The Affordable Care Act’s contraceptive coverage provision made access to the full range of contraceptive methods available to millions of women with private insurance at no cost. Despite broad public support, this provision has been challenged by religious employers, with two cases reaching the Supreme Court. It is unclear how…
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Web Briefing for Media – The Supreme Court, Birth Control, and Religious Freedom: Implications of Zubik v. Burwell
On March 23, the U.S. Supreme Court will hear Zubik v. Burwell, legal challenges brought by nonprofit corporations challenging the Affordable Care Act’s contraceptive coverage requirement. The 2014 Hobby Lobby decision established that certain firms with religious beliefs should be relieved of the requirement of paying for contraceptive coverage. In this case, religious nonprofits are objecting to the regulations that the Obama Administration has developed to accommodate their religious objections to birth control, claiming it still burdens their religious beliefs. After the death of Justice Antonin Scalia, this already complicated case has taken on yet an additional question. Given that the Court will be operating with only 8 Justices, what would be the impact of a tie (4-4) decision? To address the legal and policy questions raised by the case, the Kaiser Family Foundation will hold an interactive web briefing exclusively for journalists.
In this issue of the Women’s Health Issues journal, Alina Salganicoff and Laurie Sobel discuss how the private insurance reforms and expansions in the Affordable Care Act (ACA) have affected access to coverage for women and where gaps remain.
A new Washington Post/Kaiser Family Foundation survey explores what feminism means in today’s America, providing a detailed look at the complex views that both women and men hold about the word and the social movement that bears its name. Featured in a series of articles and interactive features online at…
This report maps the network of international assistance to support family planning and reproductive health in countries around the globe. The report is part of a series that examines the donor nations and multilateral organizations involved in addressing different global health challenges in recipient countries worldwide.
The Supreme Court is expected to reach a decision by the end of June, 2014 on the cases brought forth by Hobby Lobby and Conestoga Wood Specialties, two for profit corporations challenging the ACA’s contraceptive coverage requirement. The plaintiffs contend that the requirement that they include coverage for certain contraceptive services (emergency contraceptive pills and intrauterine devices) in the insurance plans “substantially burdens” both the corporation’s and the owners’ religious rights. During the arguments, several of the justices discussed the extent to which the corporations did or not did not have a choice in offering coverage to their workers. In this brief, we explore some of the factors influencing coverage decisions and possible consequences for women and employers given possible Supreme Court decision options: either upholding the contraceptive coverage requirement, or in favor of Hobby Lobby.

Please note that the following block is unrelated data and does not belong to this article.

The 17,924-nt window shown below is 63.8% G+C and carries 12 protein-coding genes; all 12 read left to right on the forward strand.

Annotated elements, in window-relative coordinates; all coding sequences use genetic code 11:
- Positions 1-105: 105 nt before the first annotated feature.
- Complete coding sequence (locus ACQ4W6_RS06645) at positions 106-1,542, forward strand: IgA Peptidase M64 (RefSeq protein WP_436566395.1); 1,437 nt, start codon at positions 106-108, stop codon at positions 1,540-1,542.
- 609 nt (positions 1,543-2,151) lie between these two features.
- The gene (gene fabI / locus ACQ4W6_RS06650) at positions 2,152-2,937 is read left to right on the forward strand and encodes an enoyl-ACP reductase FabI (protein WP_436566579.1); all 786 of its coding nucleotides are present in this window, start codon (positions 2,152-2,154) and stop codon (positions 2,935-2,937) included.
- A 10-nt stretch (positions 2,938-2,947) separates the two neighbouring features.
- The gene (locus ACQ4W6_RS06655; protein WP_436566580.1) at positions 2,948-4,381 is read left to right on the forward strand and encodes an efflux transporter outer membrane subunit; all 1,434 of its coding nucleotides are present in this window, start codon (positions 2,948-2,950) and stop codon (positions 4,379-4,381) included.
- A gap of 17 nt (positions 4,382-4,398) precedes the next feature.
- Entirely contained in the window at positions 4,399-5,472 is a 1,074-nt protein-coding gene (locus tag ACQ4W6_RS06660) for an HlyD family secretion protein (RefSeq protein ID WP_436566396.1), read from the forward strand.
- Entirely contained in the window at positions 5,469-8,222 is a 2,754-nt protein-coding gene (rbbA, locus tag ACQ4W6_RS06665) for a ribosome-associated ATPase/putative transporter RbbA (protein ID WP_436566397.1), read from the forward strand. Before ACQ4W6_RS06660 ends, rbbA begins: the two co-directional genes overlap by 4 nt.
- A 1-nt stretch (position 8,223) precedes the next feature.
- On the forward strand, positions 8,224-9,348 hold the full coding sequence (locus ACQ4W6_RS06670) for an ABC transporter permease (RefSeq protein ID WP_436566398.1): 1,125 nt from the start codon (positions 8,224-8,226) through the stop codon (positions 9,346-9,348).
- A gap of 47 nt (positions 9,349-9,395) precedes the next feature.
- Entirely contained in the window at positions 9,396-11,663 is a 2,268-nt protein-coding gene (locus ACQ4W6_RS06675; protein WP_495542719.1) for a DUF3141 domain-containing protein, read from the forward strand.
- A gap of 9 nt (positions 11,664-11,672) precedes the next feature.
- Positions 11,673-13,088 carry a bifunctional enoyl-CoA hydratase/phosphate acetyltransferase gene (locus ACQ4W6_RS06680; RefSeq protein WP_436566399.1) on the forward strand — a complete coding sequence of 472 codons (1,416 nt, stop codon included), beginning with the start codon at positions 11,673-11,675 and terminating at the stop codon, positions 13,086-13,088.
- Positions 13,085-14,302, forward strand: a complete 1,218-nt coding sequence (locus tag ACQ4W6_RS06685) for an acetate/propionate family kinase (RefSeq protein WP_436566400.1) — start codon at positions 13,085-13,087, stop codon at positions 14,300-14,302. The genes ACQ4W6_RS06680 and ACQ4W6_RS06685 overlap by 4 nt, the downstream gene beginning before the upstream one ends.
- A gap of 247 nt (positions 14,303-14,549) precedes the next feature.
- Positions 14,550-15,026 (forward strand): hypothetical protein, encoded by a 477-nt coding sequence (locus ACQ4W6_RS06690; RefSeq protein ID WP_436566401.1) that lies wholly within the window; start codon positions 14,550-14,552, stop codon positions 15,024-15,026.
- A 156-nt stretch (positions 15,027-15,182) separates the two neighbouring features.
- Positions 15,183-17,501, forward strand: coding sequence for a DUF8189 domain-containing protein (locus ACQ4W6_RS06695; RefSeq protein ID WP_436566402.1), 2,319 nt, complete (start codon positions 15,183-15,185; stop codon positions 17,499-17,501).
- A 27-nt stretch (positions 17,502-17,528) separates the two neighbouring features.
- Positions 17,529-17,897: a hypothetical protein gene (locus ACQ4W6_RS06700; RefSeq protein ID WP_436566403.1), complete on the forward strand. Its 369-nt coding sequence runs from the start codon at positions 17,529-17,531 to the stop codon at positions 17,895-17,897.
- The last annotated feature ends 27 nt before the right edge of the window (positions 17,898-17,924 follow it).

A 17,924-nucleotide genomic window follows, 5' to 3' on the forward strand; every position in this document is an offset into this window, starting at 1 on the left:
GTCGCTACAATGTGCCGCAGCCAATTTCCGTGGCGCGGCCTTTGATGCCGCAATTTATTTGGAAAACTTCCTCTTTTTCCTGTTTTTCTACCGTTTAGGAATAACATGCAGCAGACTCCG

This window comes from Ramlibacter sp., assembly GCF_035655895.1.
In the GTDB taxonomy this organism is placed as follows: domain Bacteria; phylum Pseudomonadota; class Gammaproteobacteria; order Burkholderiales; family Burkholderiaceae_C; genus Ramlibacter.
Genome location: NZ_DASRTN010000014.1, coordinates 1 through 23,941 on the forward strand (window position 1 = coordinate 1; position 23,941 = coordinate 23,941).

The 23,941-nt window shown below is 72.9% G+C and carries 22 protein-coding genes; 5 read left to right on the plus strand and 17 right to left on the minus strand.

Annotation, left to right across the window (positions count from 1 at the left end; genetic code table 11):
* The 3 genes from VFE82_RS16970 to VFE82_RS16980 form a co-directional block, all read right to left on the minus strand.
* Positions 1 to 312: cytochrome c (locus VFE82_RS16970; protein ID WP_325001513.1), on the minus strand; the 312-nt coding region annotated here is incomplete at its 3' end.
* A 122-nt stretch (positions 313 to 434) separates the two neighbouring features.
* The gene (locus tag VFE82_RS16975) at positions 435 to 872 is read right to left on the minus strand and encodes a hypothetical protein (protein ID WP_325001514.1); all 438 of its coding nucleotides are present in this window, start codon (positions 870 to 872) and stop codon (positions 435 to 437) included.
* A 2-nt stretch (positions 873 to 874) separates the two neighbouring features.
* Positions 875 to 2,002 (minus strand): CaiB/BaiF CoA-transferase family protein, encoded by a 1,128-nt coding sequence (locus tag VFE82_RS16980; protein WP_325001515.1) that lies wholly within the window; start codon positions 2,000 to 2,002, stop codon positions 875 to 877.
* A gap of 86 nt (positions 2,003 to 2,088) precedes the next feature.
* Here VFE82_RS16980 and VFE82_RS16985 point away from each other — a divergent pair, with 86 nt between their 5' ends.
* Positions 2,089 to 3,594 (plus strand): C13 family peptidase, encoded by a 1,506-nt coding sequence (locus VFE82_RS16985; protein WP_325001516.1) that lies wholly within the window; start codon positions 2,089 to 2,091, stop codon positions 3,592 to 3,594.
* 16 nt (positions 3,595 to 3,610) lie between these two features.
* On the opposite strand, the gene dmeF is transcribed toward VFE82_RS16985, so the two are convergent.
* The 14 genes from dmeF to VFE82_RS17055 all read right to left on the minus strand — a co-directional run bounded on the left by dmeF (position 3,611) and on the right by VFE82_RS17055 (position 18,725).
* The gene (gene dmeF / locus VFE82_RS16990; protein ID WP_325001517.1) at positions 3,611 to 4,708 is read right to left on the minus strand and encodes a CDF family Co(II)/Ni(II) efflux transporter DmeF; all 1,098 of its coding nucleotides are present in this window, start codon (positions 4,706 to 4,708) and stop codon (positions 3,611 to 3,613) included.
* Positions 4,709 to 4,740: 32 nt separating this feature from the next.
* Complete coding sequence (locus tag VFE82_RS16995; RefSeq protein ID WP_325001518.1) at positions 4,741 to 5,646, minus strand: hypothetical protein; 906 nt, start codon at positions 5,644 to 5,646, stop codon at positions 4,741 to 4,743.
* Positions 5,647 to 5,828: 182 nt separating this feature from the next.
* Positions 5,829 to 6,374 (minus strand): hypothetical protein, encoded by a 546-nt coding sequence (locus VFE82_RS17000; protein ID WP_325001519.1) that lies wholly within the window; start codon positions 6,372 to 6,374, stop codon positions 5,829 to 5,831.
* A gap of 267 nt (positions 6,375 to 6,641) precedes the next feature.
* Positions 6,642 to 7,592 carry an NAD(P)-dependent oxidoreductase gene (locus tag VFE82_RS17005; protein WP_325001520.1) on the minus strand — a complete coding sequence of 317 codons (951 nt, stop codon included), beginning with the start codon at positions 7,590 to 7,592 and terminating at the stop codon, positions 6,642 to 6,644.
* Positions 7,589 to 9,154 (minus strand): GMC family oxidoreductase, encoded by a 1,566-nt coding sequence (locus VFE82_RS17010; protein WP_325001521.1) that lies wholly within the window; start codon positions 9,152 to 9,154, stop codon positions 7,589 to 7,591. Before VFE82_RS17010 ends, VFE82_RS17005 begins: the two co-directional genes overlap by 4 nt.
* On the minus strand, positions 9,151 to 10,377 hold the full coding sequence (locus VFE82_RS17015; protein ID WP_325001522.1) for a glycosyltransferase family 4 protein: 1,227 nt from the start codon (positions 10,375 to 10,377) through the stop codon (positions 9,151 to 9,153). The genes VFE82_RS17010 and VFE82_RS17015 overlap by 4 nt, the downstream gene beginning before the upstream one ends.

This brief explains the contraceptive coverage rule under the ACA, the impact it has had on coverage, and how the new regulations issued by the Trump administration have changed the contraceptive coverage requirement for employers with religious and moral objections to contraception and the women who receive coverage through their plans.
Women’s Sexual and Reproductive Health Services: Key Findings from the 2017 Kaiser Women’s Health Survey
This brief presents survey findings from the 2017 Kaiser Women’s Health Survey, a nationally representative survey of women conducted in the summer and fall of 2017, on coverage and use of sexual health services among women ages 18 to 44 years old. The data presented is from the newest 2017 survey, but some findings presented in this brief include trends from earlier surveys that the Kaiser Family Foundation conducted in 2004, 2008, and 2013.
Before the ACA was passed, many states had enacted contraceptive equity laws that required plans to treat contraceptives in the same way they covered other services. In addition, since the ACA was passed, a number of states have enacted laws that basically codify in state legislation the ACA benefit rules. This issue brief provides an update on the status of the continuing litigation on the federal contraceptive requirement and explains the interplay between the federal and state contraceptive coverage laws and the implications for employers and women.
Ask KFF: Alina Salganicoff Answers 3 Questions on Final Title X Regulations for Family Planning Clinics
In light of the new final rule regarding use of Title X federal funds for family planning clinics, Alina Salganicoff, Vice President and Director of Women’s Health Policy at KFF, answers three questions about their impact on women and the clinics that treat them.